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How to Get Housework Done With a Baby

by Rosenya Faith

Housework tends to get pushed to the bottom of the priority list when a new baby arrives, but eventually the laundry starts to pile up, the floors start to get grimy and the dust on the ceiling fan gets too thick for a quick dusting. To keep the condemned sign off the front door, it's time to find a way to incorporate plenty of Mommy-baby bonding time while sneaking in a little housework, too, with these simple tips and tricks.

Do everything just once. While it might be tempting to sweep, mop or vacuum every tiny mess that finds its way onto the floor, save it for the end of the day to minimize the amount of time you spend on housework. Throw laundry into baskets to put in the washer in the evening and stack up the dishwasher until it's full. By doing these chores just once in the evening, you'll also save money in areas where electricity rates increase during peak hours.

Strap on a baby carrier or sling and cuddle with your baby as you tidy up the living room, fold and put away laundry and take care of any other light housework. You might just find that housework is the easiest way to get your baby to take a nap. Just be sure to leave housework that involves chemicals for later.

Have your partner and older children help out with the housework. Kids can bring their own laundry down to your hamper and help clean off the table after meals. Offer plenty of praise when the kids help out and remind them how much you appreciate their hard work.

Accept help when it is offered. If your mother drops by and offers to help tidy up so you can take a break, don't refuse the offer. There is no reason to take on every task if there are others who want to help ease your burden. Letting others help out provides you with an extra opportunity to focus on the special bond between you and your infant.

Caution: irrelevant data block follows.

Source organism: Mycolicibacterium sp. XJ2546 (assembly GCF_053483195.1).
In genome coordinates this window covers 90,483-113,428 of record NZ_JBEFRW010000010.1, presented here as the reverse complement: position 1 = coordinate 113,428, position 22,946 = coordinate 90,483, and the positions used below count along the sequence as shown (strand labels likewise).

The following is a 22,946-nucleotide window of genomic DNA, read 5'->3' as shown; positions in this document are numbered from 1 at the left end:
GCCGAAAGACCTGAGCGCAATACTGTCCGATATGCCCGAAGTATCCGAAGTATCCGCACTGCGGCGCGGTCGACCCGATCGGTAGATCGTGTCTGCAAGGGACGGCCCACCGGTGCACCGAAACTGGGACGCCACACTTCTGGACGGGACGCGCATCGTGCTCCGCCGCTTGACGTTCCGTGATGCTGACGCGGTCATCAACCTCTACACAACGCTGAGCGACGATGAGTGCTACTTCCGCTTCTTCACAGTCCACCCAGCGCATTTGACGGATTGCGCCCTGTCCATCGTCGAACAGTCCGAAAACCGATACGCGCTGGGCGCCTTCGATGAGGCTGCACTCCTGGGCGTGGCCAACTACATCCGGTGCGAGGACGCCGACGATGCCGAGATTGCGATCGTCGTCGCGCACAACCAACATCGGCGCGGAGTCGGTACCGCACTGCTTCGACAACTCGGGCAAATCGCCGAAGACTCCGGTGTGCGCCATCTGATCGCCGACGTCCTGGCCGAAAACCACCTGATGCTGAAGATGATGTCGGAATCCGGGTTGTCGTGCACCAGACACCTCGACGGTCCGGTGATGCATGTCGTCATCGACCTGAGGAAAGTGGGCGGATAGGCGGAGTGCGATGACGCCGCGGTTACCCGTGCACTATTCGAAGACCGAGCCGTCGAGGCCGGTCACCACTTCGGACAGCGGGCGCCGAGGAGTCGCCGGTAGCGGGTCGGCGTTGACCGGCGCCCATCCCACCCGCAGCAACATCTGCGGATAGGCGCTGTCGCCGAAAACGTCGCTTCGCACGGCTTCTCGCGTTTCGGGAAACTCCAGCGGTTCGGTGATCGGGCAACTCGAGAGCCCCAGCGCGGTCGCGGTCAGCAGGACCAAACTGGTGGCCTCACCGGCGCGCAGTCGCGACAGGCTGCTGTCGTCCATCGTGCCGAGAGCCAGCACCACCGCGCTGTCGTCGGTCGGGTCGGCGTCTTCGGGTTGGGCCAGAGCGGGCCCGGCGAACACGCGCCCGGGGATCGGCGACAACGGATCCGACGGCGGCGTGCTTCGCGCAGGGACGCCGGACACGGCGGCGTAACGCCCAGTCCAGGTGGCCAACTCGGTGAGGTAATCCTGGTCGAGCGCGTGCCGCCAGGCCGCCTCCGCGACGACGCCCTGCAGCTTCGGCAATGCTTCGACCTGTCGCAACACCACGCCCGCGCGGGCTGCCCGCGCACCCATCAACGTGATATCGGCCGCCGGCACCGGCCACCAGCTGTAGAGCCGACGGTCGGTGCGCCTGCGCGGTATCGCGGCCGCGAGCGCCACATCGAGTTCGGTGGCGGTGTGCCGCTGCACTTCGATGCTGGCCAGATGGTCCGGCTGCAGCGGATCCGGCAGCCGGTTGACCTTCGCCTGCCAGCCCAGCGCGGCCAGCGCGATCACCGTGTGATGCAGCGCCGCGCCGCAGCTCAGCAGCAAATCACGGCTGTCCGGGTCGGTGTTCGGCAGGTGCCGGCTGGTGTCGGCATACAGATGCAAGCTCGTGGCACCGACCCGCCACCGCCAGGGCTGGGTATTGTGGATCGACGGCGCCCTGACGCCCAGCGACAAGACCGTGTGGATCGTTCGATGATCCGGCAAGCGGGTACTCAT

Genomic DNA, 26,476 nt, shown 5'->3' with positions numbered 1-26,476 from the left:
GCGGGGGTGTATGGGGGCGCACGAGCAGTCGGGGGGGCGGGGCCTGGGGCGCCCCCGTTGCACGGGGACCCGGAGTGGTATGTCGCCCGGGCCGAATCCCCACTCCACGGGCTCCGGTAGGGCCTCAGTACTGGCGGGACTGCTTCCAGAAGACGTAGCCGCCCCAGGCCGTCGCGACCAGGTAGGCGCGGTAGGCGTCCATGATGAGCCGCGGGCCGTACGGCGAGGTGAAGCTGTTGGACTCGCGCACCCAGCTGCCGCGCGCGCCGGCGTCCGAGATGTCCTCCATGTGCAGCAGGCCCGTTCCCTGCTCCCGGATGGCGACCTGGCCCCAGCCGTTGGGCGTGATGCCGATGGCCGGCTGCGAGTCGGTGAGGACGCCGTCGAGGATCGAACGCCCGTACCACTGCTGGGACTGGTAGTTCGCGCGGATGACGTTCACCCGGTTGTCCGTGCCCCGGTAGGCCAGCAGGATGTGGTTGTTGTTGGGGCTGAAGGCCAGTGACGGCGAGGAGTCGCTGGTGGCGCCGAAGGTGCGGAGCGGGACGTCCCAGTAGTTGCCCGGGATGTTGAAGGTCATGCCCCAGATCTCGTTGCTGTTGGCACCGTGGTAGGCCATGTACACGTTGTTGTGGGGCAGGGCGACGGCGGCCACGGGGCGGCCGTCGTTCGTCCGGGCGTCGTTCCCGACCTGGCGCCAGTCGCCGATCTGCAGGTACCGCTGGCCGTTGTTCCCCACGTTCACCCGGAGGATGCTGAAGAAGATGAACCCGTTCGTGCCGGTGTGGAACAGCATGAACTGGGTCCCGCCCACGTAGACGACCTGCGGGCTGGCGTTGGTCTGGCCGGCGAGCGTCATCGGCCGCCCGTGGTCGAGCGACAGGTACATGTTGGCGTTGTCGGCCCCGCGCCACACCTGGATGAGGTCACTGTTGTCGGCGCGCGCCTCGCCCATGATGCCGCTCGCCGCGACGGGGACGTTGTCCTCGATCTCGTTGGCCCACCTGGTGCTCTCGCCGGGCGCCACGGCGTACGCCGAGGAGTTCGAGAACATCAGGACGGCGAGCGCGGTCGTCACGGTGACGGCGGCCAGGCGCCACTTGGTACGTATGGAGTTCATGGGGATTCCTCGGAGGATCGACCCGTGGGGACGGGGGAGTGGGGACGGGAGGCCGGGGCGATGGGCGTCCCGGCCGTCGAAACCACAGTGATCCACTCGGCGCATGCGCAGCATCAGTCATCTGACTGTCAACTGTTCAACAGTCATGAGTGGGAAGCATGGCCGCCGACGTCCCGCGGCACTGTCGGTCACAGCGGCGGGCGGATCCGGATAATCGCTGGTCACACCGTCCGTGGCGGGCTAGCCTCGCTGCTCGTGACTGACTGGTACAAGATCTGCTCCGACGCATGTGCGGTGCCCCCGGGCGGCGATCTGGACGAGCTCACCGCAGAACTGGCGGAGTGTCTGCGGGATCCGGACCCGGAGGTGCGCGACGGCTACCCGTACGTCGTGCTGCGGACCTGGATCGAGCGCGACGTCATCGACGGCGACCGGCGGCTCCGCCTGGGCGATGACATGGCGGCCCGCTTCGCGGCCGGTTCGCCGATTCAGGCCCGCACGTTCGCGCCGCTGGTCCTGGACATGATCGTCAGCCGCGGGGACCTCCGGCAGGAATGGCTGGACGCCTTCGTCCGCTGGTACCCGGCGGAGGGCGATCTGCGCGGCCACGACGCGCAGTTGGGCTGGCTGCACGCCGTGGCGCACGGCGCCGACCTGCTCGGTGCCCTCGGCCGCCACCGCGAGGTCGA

Take a look at the budget and see if you can splurge on a cleaning service if you don't feel comfortable accepting help from mom. Even if you can only afford a deep cleaning service once a month, it can help to get rid of the dust bunnies and window grime and free up time for you and your new baby.

Items you will need
  • Baby carrier or sling

References

  • For the Love of Children - Childcare and Child Rearing, 0-16 years; Anna Wahlgren
  • The New Mom's Guide to Life with Baby; Susan Besze Wallace et al.

About the Author

Rosenya Faith has been working with children since the age of 16 as a swimming instructor and dance instructor. For more than 14 years she has worked as a recreation and skill development leader, an early childhood educator and a teaching assistant, working in elementary schools and with special needs children between 4 and 11 years of age.

Photo Credits

  • Jupiterimages/Photos.com/Getty Images